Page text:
Flats, sharps, and naturals are accidentals applied to any particular note that fall within a measure on the music sheet. You may also find them located at the beginning area of a staff or a line in music. The differences between this three can easily be deciphered. When a sharp is present, a note moves half a step higher. A flat sign signifies that it must go lower a half note as well. The natural sign means that the note goes back to its original state, minus a flat or a sharp. These accidentals last for as long as the particular measure from which they are in. once the measure is done, a note will automatically return to its original state. Music sheets that do not show any of these accidentals will always be much easier to read. Complications appear the moment any of them are present, especially for the beginner who may have the tendency to get confused by the markings on their sheets. This means that they may have difficulty figuring whether a particular note should be played higher or lower, or left just as it is. Mastering this skill takes some patience and a lot of practice, and with persistence, you can actually be a sight reader, ready to read and play upon first view. Here are some tips to help you.
- Study the shapes of each symbol. It would be impossible to read and play the correct notes with their respective symbols if you do not know how each of them looks like. Study and memorize them so they are easily recognizable to you at a glance. The sharp looks exactly like a number or pound sign (#). The flat on the other hand looks like the small letter B (b). The natural sign is similar to a box or square shape with the point at its top left corner and the one on it lower right corner jutting out from the line. By remembering their shapes and associating these shapes with items you frequently encounter, you will easily be able to tell one from another.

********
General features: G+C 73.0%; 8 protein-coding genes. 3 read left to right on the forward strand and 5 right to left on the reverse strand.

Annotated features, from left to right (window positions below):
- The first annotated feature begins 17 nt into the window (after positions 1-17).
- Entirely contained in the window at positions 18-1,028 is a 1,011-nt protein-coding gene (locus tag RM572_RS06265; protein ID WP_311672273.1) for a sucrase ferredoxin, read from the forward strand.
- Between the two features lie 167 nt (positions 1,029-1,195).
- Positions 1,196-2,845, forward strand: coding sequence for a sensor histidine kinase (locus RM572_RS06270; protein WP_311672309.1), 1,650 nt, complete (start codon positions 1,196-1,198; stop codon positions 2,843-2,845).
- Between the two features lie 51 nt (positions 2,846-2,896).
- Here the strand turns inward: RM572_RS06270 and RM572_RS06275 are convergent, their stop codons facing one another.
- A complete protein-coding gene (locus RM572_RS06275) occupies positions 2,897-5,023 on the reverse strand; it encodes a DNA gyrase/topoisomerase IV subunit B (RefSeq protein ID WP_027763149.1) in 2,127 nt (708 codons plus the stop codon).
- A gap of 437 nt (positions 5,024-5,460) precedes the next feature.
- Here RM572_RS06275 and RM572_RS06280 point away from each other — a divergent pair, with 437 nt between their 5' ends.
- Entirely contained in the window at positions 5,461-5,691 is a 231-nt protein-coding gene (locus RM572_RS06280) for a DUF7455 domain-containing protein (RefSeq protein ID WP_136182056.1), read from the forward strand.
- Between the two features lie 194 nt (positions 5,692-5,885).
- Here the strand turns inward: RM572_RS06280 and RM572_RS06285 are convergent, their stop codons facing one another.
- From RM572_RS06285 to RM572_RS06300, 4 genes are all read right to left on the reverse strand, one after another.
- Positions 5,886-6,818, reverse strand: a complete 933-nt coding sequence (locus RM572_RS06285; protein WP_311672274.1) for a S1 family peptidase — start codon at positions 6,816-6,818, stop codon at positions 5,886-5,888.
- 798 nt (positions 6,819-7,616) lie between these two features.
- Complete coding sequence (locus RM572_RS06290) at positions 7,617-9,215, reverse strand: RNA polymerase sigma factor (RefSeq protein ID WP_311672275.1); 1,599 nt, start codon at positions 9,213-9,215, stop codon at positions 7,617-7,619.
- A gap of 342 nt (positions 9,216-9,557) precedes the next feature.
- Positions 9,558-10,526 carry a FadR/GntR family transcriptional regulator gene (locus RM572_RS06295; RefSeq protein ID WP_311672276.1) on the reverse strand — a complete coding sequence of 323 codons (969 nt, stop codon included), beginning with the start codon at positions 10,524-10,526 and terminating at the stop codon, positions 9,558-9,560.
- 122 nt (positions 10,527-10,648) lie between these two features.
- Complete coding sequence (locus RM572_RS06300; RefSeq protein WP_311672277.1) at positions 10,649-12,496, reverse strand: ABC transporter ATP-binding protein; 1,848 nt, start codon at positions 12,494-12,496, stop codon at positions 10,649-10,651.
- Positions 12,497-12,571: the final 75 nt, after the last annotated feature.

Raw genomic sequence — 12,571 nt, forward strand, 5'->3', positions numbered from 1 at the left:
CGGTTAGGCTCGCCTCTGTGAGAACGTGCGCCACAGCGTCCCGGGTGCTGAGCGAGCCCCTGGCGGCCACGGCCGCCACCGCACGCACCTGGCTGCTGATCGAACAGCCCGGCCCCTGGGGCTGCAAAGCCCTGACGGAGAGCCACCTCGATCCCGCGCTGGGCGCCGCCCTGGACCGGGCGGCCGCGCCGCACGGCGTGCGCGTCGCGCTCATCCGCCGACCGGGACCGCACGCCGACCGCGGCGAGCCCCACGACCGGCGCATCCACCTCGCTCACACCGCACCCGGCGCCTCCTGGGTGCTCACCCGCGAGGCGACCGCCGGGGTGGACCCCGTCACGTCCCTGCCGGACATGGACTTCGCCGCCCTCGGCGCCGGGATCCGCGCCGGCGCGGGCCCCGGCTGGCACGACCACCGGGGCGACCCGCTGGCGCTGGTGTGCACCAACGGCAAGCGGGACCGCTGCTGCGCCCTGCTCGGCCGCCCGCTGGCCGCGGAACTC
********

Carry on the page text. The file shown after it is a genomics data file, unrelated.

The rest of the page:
- Remember what they are used for. Another thing you need to memorize is the direction you are going when encountering these symbols on your sheet. A natural note does not contain a sharp or a flat symbol. The sharp symbol tells you to play your note a half-step higher and the bass, a half-note lower.
- Understand key signatures. Key signatures play an important role in a music sheet and they do have these symbols on them as well. You can easily tell what the key signature is by the sharp and flat symbols gathered together on the left-hand side of the lines on the staff in your music sheet. Each line should have a key signature for you to know which key you are using to play the music. If you observe the accidentals on your key signature, take note that these particular notes will remain this way unless a natural sign is placed in. If the symbol is not present on the key signature, you will only play a flat or a sharp note if its symbol appears in front of a note within the piece.
These are the basics of learning how to read music. Once they are studied carefully and kept in mind, playing them correctly will soon follow. They key element is constant practice and no piece of music, no matter how complex looking, will be too difficult to read.